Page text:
European populists unlikely to replicate Trump win

Political risks never completely disappear from the European landscape, but we are not convinced that the US elections have materially increased the odds of another populist ‘accident’ in the euro area.

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While the Italian referendum is the most obvious near-term risk, we see extremely low chances of a nationalist, anti-European party winning a major election next year or holding a legally-binding referendum on EU/EMU membership. Apart from any other consideration, electoral processes are too different from the US to allow for lazy extrapolations.

Taking a closer look at the political deadlines that are looming in Italy, France, Germany, the Netherlands and Austria, our view is as follows:

  • The Italian referendum on 4 December is the big near-term risk but, regardless of the outcome, we rule out a Five Star Movement (5SM)-led government, let alone a referendum on EU membership. 5SM’s only chance of obtaining a clear majority in the next parliamentary election will depend on future legislative changes, which may not be enacted. In any case, Article 75 of the Italian constitution does not allow referendums on international treaties such as membership of the EU or the euro area.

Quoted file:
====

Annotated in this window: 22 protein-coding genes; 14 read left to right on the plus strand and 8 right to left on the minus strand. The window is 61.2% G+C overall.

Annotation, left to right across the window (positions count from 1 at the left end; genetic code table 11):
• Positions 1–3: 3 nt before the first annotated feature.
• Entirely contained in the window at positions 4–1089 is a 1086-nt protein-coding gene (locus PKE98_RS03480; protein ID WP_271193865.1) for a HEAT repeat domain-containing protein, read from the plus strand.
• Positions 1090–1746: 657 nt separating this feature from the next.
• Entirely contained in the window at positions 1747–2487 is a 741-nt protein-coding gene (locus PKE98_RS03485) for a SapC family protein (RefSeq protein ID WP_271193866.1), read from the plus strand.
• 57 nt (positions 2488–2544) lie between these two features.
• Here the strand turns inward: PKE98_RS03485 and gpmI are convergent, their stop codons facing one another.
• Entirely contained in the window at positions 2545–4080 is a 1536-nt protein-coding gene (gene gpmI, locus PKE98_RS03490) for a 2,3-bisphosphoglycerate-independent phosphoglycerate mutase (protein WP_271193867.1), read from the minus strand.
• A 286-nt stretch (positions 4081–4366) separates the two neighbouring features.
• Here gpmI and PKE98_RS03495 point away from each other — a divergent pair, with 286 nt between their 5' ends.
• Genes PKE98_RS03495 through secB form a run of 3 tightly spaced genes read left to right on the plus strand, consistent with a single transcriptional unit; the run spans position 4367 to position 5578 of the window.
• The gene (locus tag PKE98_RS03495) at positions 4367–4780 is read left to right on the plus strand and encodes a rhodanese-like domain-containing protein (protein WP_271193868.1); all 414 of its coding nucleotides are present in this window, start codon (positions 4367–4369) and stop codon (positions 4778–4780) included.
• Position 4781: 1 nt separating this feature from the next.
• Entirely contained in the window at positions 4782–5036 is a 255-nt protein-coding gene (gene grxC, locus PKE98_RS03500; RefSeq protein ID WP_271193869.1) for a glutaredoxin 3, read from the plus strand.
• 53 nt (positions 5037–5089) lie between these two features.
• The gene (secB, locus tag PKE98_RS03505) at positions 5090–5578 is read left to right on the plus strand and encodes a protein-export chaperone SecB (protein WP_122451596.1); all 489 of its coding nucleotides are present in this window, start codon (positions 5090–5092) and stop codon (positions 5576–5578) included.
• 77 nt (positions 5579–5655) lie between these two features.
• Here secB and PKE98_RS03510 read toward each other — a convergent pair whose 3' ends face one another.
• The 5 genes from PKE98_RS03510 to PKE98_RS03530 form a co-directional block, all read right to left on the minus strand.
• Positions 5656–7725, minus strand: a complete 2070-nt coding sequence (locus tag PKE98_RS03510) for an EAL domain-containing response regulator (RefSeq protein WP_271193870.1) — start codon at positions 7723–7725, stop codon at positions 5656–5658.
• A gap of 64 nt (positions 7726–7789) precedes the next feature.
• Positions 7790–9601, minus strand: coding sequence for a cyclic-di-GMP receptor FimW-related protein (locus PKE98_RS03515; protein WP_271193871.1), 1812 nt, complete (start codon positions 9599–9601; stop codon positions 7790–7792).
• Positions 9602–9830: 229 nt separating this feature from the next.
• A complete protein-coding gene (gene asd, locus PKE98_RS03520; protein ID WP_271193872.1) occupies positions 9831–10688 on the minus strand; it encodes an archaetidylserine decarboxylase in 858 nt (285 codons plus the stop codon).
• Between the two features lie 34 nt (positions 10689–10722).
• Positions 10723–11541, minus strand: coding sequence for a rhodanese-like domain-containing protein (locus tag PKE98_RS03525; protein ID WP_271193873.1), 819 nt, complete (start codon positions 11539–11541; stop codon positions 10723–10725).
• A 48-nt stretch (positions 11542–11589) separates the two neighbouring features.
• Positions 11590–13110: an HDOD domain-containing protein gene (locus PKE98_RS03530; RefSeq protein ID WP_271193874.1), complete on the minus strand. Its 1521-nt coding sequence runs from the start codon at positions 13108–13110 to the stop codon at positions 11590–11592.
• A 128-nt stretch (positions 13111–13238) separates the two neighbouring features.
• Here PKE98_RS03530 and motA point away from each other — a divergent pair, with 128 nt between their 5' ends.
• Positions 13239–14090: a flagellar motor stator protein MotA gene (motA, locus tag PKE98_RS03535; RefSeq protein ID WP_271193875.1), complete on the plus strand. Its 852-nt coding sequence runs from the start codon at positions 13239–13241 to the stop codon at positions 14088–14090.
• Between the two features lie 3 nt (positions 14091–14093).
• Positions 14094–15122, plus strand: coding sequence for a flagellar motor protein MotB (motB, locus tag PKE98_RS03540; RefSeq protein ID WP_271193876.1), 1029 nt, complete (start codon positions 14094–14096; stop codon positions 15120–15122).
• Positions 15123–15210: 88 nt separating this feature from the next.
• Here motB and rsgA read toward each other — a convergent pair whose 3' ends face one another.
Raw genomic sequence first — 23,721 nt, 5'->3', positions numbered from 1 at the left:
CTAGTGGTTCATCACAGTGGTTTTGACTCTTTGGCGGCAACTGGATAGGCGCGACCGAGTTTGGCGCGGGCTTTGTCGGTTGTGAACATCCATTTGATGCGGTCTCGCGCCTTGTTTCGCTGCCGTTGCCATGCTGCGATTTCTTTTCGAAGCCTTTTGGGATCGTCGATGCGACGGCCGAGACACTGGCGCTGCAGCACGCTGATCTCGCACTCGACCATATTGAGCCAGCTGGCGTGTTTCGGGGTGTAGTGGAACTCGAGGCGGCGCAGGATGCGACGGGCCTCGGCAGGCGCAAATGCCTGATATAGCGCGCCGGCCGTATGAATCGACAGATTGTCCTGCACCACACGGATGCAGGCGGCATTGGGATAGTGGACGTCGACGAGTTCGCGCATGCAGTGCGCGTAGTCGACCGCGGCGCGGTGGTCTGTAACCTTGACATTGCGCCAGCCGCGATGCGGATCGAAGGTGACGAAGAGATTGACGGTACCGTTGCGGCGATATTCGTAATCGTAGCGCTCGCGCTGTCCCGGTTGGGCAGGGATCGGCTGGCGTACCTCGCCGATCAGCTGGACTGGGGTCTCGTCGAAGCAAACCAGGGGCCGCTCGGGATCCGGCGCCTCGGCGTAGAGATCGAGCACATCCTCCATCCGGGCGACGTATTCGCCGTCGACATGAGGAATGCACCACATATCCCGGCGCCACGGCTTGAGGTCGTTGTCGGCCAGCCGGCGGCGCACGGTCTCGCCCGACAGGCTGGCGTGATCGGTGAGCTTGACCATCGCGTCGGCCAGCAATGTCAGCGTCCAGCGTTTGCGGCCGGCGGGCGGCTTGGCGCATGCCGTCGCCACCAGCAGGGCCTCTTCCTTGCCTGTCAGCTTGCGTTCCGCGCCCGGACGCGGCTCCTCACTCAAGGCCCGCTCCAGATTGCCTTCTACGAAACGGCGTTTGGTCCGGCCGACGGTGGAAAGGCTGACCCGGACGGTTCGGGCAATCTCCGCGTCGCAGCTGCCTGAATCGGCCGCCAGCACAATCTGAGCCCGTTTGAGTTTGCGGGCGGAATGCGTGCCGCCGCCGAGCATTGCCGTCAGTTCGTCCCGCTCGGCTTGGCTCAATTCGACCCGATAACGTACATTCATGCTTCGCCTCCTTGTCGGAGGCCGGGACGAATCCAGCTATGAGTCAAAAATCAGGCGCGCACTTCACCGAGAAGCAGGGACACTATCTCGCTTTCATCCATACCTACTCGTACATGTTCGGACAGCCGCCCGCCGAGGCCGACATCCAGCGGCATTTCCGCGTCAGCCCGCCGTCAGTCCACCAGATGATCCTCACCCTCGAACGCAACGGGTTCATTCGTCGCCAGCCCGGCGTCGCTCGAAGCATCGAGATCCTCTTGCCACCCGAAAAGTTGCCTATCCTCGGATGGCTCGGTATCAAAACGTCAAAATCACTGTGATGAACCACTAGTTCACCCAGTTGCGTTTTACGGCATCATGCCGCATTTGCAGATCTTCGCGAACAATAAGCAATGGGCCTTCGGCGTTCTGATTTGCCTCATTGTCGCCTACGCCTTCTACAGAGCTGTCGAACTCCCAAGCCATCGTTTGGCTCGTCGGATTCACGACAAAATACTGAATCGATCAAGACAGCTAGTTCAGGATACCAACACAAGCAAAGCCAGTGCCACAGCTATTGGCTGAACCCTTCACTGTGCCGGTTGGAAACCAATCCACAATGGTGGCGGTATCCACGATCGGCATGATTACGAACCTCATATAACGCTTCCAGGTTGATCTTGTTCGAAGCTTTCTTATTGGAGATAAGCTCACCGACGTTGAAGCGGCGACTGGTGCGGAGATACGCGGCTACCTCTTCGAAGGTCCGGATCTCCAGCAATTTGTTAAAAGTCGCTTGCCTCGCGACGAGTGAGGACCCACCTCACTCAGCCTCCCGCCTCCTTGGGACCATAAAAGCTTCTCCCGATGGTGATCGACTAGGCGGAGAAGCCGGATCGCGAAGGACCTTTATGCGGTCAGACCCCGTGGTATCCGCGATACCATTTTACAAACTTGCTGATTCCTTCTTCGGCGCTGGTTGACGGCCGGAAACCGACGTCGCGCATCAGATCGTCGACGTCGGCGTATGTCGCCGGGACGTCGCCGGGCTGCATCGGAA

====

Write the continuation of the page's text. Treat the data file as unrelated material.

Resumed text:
• Should he win the Austrian presidential election on 4 December, Norbert Hofer would become the first far right-wing leader of a euro area member state. But the Austrian presidency is mainly ceremonial and Hofer has recently softened his tone regarding Austria’s membership of the EU and the euro area. The Austrian constitution does contain provisions that allow for the holding of a referendum on international treaties.
  • Never say never, but we see the odds of Marine Le Pen winning the 2017 French presidential election as extremely low. A far-right win would require an unprecedented surge in votes for the FN and a collapse in voter participation.
  • Notwithstanding the strength of far-right parties in Germany (AfD) and in the Netherlands (PVV), a continuity of pro-EU coalition governments looks very likely in both countries. In Germany, there seems to be no credible alternative to another grand coalition between the CDU/CSU and the SPD, led by Chancellor Merkel.
  • Generally speaking, institutional set-ups make it difficult for nationalist, anti-establishment parties to form a government, or call a referendum on EU/EMU membership. Even among countries where a referendum can be called by popular initiative, there are few where the result could be made legally binding.

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